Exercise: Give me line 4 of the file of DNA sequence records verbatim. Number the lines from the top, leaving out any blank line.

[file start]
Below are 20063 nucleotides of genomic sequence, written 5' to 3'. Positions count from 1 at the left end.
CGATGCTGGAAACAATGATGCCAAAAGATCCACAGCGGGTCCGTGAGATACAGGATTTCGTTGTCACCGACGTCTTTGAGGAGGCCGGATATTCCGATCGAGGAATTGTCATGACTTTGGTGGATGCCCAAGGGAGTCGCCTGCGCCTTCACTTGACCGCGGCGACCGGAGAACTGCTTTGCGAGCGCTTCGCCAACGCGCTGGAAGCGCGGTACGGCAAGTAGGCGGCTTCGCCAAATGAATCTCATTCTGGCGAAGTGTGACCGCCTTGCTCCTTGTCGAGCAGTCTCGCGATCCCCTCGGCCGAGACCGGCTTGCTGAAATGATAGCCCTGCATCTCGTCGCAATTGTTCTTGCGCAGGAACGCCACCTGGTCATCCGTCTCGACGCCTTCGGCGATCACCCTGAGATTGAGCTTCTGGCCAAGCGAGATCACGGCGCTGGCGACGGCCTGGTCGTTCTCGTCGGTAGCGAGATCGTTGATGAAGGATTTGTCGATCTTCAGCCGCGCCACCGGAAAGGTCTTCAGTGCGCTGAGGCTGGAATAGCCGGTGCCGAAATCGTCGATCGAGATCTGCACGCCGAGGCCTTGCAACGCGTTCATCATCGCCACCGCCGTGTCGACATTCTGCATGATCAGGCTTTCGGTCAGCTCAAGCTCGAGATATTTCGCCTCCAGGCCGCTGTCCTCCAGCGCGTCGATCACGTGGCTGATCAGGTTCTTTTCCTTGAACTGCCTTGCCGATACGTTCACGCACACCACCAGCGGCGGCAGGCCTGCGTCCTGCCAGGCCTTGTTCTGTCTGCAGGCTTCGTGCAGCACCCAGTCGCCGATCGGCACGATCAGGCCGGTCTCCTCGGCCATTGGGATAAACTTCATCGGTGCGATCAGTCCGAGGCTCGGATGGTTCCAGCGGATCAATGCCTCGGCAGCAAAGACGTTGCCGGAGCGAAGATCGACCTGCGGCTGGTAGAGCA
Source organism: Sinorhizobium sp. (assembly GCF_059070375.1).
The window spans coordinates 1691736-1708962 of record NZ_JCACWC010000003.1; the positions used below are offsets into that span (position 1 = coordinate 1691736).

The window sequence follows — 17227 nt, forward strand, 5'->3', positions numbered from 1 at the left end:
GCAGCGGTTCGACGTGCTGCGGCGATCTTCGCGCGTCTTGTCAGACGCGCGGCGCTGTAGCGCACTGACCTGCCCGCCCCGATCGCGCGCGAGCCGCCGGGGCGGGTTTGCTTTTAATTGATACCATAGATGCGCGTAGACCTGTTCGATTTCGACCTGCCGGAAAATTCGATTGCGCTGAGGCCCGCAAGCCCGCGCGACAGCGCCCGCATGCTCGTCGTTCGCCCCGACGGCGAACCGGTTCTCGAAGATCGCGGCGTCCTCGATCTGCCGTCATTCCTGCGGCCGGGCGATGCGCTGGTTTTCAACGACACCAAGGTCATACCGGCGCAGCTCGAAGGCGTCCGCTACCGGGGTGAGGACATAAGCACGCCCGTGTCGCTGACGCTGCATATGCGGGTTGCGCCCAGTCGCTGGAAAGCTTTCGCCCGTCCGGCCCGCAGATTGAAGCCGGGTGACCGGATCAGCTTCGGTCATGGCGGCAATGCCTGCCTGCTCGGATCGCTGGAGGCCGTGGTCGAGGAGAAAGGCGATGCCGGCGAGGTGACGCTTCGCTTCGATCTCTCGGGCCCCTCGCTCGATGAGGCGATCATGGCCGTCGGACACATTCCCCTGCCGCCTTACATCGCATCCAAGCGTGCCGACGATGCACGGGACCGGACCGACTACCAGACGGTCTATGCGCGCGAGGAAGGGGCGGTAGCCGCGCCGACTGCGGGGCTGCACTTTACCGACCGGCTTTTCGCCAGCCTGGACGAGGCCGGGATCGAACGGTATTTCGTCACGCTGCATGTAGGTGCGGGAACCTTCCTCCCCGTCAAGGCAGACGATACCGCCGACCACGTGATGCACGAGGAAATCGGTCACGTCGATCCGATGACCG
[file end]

The window spans coordinates 1691736-1708962 of record NZ_JCACWC010000003.1; the positions used below are offsets into that span (position 1 = coordinate 1691736).